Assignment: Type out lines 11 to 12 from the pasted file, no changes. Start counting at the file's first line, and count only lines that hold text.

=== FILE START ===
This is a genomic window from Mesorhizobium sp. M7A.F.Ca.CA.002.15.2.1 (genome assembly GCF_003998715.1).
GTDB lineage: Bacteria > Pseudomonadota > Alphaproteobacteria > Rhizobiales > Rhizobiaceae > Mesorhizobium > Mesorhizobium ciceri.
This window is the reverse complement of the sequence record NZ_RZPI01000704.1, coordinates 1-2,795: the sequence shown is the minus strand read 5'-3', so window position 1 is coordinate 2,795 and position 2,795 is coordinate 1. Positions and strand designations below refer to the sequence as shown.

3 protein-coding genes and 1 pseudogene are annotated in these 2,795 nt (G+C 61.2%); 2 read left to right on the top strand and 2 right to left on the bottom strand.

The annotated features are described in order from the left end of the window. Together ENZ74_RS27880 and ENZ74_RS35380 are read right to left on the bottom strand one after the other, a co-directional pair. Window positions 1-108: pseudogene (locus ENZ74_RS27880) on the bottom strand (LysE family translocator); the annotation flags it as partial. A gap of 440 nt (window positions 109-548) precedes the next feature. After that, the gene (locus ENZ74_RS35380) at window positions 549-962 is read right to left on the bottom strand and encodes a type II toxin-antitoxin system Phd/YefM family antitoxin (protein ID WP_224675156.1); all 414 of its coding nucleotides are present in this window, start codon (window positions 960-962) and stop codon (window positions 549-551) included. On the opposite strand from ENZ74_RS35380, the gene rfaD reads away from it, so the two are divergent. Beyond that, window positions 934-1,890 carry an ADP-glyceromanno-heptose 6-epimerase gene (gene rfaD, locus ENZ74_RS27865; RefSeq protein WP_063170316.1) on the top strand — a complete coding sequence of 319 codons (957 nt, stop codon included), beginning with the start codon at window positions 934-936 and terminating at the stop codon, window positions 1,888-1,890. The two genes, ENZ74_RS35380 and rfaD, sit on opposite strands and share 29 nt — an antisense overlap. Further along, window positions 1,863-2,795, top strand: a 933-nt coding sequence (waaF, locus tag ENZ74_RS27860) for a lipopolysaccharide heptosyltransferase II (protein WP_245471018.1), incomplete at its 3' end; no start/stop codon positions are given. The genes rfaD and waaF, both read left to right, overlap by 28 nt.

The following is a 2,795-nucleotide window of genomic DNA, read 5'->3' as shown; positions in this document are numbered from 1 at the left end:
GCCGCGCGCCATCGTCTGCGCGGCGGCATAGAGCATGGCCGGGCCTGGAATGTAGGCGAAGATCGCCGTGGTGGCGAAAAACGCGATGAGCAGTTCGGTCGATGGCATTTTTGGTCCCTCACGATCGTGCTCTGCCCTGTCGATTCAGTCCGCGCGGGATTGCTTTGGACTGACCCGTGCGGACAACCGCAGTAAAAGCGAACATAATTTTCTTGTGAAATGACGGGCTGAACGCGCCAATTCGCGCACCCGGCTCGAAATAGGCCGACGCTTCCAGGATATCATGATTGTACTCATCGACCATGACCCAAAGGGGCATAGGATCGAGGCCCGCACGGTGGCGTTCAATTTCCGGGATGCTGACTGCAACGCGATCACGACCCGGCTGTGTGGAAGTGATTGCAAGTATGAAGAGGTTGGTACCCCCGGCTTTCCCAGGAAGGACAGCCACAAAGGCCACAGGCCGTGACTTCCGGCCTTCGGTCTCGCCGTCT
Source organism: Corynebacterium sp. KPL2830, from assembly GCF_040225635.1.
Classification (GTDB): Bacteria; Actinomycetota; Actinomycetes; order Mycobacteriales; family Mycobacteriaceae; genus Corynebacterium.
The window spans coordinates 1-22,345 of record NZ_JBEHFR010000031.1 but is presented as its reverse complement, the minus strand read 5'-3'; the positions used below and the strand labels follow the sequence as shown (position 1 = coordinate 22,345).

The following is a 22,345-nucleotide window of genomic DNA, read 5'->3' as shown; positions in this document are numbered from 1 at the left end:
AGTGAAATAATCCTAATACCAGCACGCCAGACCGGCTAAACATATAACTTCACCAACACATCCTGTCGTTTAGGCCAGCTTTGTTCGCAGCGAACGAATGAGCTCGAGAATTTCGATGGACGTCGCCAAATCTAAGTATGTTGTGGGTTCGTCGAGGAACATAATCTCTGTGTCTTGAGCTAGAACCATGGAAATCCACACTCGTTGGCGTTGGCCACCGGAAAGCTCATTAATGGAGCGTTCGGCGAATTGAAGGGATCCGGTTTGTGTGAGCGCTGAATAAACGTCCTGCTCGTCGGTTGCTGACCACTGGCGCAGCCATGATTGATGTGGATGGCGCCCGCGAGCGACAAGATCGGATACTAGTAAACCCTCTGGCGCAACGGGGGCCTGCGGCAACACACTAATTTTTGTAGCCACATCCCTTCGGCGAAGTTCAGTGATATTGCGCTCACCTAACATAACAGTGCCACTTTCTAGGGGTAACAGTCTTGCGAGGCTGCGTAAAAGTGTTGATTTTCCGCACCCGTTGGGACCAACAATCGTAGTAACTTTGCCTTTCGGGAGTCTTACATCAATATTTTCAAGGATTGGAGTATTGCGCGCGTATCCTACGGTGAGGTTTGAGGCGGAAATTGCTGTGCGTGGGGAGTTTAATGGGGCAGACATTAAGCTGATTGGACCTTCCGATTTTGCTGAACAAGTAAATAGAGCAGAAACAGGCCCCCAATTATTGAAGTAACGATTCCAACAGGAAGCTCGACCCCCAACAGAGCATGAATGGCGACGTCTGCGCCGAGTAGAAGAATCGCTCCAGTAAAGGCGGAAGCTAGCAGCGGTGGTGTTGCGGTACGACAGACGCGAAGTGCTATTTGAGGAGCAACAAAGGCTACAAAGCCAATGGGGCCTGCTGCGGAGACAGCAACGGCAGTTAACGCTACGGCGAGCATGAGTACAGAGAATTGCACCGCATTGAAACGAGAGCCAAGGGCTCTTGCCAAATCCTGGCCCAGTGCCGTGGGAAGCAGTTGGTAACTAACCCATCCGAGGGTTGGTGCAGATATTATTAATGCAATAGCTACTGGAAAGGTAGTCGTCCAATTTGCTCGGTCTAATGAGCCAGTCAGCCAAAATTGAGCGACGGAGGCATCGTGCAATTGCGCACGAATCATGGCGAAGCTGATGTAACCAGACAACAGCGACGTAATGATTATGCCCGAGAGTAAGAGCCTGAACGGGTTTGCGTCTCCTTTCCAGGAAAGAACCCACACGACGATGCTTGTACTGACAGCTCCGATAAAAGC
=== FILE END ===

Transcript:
The following is a 22,345-nucleotide window of genomic DNA, read 5'->3' as shown; positions in this document are numbered from 1 at the left end:
AGTGAAATAATCCTAATACCAGCACGCCAGACCGGCTAAACATATAACTTCACCAACACATCCTGTCGTTTAGGCCAGCTTTGTTCGCAGCGAACGAATGAGCTCGAGAATTTCGATGGACGTCGCCAAATCTAAGTATGTTGTGGGTTCGTCGAGGAACATAATCTCTGTGTCTTGAGCTAGAACCATGGAAATCCACACTCGTTGGCGTTGGCCACCGGAAAGCTCATTAATGGAGCGTTCGGCGAATTGAAGGGATCCGGTTTGTGTGAGCGCTGAATAAACGTCCTGCTCGTCGGTTGCTGACCACTGGCGCAGCCATGATTGATGTGGATGGCGCCCGCGAGCGACAAGATCGGATACTAGTAAACCCTCTGGCGCAACGGGGGCCTGCGGCAACACACTAATTTTTGTAGCCACATCCCTTCGGCGAAGTTCAGTGATATTGCGCTCACCTAACATAACAGTGCCACTTTCTAGGGGTAACAGTCTTGCGAGGCTGCGTAAAAGTGTTGATTTTCCGCACCCGTTGGGACCAACAATCGTAGTAACTTTGCCTTTCGGGAGTCTTACATCAATATTTTCAAGGATTGGAGTATTGCGCGCGTATCCTACGGTGAGGTTTGAGGCGGAAATTGCTGTGCGTGGGGAGTTTAATGGGGCAGACATTAAGCTGATTGGACCTTCCGATTTTGCTGAACAAGTAAATAGAGCAGAAACAGGCCCCCAATTATTGAAGTAACGATTCCAACAGGAAGCTCGACCCCCAACAGAGCATGAATGGCGACGTCTGCGCCGAGTAGAAGAATCGCTCCAGTAAAGGCGGAAGCTAGCAGCGGTGGTGTTGCGGTACGACAGACGCGAAGTGCTATTTGAGGAGCAACAAAGGCTACAAAGCCAATGGGGCCTGCTGCGGAGACAGCAACGGCAGTTAACGCTACGGCGAGCATGAGTACAGAGAATTGCACCGCATTGAAACGAGAGCCAAGGGCTCTTGCCAAATCCTGGCCCAGTGCCGTGGGAAGCAGTTGGTAACTAACCCATCCGAGGGTTGGTGCAGATATTATTAATGCAATAGCTACTGGAAAGGTAGTCGTCCAATTTGCTCGGTCTAATGAGCCAGTCAGCCAAAATTGAGCGACGGAGGCATCGTGCAATTGCGCACGAATCATGGCGAAGCTGATGTAACCAGACAACAGCGACGTAATGATTATGCCCGAGAGTAAGAGCCTGAACGGGTTTGCGTCTCCTTTCCAGGAAAGAACCCACACGACGATGCTTGTACTGACAGCTCCGATAAAAGC